How to Maintain a Wooden Swimming Pool (Part 2)

Home Repairs

This post is a continuation of Part 1 on How to Maintain a Wooden Swimming Pool. Lately, we have gone through the type of wood used for swimming pools, and we had a look at step 1 on how to clean the wood structure of your pool.

This post will now cover:

– Step 2: Degreasing the wood

 – Step 3: Feeding the wood with a saturator

So, let’s now continue…

Step 2: Degrease the wood

This step is not always necessary, depending on the condition of your pool. It is also possible that the coping stones and decks – horizontal surfaces subject to the direct action of UV rays – become more or less grey while the vertical walls have retained their colour.

To remove the gray colour, use a wood degreaser, which removes stains and graying. Proceed as follows:

– Start with a good cleaning of the wood as described in step 1 and let it dry thoroughly.

– If the wood is really in bad condition and very stained, sand it lightly beforehand (use a fine abrasive) and then remove the dust.

– Shake the stain remover well before use.

– Apply the product generously, in the wood fibres’ direction, with a brush or a long bristle roller.

– For vertical surfaces, proceed from top to bottom.

– Proceed in small areas (no more than 10 m² at a time) and leave the product on for 15 minutes.

– In case of stains or heavily soiled wood, scrub with a brush.

– Rinse thoroughly.

– Allow drying for 3 days before applying a saturator (essential after using the degreaser).

– Namely: plan 1 litre of degreaser for 8 to 10 m² of the surface.

Step 3: Feed the wood with a saturator

The degreaser is only a prerequisite: the saturator will make the greyish tint disappear entirely and restore the original colour, i.e. saturate the wood. The saturator’s purpose is to nourish the wood in-depth, which also protects it from possible cracks.

Good to know: saturators containing UV stabilizers are commercially available that protect the wood for a certain period.

To apply the saturator, proceed as follows:

– Shake the product well before use.

– Apply the saturator generously with a brush or a long-haired roller.

– As the wood absorbs unevenly, reapply the saturator in several successive coats, without drying time between coats, until the wood is well impregnated and “rejects” the product.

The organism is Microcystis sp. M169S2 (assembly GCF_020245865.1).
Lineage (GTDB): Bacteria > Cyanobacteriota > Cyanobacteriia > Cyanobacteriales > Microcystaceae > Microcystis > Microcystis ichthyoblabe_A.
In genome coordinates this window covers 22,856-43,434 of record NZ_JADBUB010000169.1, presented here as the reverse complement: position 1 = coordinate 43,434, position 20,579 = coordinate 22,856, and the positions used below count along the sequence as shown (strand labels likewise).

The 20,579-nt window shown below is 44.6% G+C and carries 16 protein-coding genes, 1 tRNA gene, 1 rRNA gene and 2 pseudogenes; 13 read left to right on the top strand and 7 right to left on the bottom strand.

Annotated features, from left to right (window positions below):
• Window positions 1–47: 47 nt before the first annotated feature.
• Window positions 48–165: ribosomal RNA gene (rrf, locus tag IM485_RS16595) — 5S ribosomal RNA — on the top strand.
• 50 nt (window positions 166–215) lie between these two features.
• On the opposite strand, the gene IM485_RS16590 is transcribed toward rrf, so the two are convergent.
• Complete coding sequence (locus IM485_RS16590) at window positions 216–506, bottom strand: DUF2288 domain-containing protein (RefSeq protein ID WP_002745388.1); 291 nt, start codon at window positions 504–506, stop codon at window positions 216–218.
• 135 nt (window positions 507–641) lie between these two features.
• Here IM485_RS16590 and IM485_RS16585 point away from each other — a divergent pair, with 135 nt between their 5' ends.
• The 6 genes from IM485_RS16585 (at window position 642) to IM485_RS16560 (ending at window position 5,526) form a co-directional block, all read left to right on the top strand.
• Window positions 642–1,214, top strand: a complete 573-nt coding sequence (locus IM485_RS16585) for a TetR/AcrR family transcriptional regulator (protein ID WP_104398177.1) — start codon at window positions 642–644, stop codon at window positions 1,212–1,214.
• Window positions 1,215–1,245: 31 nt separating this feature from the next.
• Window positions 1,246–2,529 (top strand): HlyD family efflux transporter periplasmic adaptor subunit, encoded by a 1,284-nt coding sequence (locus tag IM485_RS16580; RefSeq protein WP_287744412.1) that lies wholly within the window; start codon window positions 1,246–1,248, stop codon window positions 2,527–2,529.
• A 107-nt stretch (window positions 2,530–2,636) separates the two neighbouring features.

– Remove excess product with a clean cloth (the product must penetrate the wood and not remain on the surface).

– Ideally, it should be neither cold nor damp within 24 hours of treatment.

– The frequency of a pool’s maintenance with a wood structure depends on the external parameters (sun, dryness, rain).

– On average, count:

– 2 applications of saturator per year on horizontal surfaces (coping stones and decks);

– 1 application of saturator every year or every 2 years on the outside walls.

The frequency of application is more variable, depending on the weather conditions and tolerance: a lightly greyed wood is not necessarily unpleasant to the eye.

Summary of equipment you will need to maintain a wooden pool:

Equipment

Approximate price

Quackgrass brush

$5

Cloth

From recovery materials

Wood degreaser

$10 per litre

Sanding paper

$5 per 3 sheets

Brush Brush

$10

Outdoor wood saturator

$20 per litre

Liquid black soap

$5

Hope these two posts (Part 1 & Part 2) help you maintain your wooden swimming pool. Doing all this might be a bit difficult if you are not a good DIY enthusiast. Hence, you will need to call a professional pool maintenance contractor. Please, remember to share your experience in the comment section below.

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